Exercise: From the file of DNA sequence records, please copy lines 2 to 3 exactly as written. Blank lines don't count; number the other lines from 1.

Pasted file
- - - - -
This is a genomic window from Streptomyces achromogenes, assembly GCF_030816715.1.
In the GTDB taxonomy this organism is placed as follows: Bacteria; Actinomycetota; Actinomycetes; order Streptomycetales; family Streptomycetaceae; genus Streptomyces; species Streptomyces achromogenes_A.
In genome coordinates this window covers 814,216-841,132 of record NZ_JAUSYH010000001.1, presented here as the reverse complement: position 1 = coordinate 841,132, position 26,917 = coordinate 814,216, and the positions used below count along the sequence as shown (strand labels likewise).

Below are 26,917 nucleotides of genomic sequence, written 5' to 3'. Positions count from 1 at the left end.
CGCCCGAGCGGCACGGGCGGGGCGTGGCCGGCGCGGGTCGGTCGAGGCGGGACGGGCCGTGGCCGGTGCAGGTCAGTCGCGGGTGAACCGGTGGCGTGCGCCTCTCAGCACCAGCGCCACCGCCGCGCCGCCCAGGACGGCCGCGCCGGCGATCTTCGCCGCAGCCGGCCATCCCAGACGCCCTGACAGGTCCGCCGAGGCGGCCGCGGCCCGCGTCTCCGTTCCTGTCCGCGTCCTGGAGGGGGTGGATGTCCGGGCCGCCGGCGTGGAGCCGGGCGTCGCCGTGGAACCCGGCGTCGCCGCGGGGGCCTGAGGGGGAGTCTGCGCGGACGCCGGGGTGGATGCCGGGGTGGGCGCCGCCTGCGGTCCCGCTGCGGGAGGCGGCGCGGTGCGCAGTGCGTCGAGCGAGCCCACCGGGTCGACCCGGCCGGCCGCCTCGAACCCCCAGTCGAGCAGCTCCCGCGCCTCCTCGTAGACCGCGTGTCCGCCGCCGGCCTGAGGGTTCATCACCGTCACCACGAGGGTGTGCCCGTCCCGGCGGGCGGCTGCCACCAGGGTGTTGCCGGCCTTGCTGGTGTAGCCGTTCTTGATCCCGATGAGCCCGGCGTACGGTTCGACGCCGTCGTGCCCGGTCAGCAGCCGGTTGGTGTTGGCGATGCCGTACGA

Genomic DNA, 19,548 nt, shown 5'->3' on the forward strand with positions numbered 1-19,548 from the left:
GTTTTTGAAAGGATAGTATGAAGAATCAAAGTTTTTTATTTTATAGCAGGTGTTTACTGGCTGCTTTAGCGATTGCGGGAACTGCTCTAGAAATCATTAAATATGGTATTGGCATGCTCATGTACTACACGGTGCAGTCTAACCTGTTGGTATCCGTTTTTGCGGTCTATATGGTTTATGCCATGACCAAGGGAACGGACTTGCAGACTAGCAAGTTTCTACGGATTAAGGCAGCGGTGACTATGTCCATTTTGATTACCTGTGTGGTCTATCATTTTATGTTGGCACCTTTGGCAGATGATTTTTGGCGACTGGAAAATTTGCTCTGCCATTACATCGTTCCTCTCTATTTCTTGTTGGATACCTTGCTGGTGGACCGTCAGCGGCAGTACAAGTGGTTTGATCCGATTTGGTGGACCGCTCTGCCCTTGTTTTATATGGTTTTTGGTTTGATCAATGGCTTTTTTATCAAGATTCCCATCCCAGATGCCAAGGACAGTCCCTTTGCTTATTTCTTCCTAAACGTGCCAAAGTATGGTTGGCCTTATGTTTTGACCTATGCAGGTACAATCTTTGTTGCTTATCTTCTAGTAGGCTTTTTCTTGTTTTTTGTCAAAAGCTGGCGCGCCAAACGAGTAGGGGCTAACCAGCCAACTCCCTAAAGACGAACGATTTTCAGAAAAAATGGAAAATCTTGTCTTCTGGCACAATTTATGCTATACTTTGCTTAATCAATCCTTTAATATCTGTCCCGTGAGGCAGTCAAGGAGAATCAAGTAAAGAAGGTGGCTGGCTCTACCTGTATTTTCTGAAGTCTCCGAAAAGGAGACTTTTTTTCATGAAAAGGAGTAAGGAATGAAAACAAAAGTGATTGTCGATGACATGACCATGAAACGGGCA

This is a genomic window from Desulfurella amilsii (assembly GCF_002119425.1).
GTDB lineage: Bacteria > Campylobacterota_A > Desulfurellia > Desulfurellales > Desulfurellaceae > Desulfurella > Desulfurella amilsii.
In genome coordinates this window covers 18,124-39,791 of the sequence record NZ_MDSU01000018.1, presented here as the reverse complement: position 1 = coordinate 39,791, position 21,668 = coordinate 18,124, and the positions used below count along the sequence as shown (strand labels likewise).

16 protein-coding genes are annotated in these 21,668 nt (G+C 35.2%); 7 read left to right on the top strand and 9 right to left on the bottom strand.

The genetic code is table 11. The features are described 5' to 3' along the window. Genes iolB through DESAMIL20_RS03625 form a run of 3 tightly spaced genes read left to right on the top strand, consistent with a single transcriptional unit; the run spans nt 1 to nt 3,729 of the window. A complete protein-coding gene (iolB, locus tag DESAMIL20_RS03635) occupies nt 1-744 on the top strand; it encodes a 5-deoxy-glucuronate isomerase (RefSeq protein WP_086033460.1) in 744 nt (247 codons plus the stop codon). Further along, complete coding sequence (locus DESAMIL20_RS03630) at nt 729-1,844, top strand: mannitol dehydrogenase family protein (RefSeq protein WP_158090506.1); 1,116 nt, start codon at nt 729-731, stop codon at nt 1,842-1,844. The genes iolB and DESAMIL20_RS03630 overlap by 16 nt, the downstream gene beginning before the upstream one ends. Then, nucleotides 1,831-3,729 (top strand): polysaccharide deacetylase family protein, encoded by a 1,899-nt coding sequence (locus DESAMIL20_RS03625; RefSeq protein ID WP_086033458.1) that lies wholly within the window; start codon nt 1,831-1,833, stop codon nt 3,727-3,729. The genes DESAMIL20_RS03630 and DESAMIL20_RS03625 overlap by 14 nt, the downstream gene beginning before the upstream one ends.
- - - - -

In the GTDB taxonomy this organism is placed as follows: Bacteria; Actinomycetota; Actinomycetes; order Streptomycetales; family Streptomycetaceae; genus Streptomyces; species Streptomyces achromogenes_A.
In genome coordinates this window covers 814,216-841,132 of record NZ_JAUSYH010000001.1, presented here as the reverse complement: position 1 = coordinate 841,132, position 26,917 = coordinate 814,216, and the positions used below count along the sequence as shown (strand labels likewise).